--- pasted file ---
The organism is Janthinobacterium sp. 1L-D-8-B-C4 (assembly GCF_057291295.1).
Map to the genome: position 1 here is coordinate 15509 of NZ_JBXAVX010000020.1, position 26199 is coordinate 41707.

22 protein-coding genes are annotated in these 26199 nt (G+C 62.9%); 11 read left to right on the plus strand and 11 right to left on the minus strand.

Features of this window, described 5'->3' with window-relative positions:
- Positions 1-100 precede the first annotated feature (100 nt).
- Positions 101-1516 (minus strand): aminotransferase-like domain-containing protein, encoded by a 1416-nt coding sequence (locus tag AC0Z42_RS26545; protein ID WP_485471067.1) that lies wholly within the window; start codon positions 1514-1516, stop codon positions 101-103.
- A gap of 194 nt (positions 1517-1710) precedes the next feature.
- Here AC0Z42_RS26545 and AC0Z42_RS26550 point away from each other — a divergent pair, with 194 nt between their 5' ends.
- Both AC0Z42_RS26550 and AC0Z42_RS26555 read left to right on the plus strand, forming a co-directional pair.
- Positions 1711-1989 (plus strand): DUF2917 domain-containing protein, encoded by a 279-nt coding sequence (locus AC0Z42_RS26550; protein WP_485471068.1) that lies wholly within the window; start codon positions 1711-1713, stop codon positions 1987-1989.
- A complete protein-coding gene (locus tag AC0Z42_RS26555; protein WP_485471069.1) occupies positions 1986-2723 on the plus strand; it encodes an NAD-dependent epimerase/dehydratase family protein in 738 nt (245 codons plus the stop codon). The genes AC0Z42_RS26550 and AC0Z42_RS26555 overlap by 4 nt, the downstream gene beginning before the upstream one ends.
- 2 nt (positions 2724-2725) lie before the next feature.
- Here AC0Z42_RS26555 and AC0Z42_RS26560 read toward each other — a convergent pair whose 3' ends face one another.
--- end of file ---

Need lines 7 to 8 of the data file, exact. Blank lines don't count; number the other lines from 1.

- A gap of 194 nt (positions 1517-1710) precedes the next feature.
- Here AC0Z42_RS26545 and AC0Z42_RS26550 point away from each other — a divergent pair, with 194 nt between their 5' ends.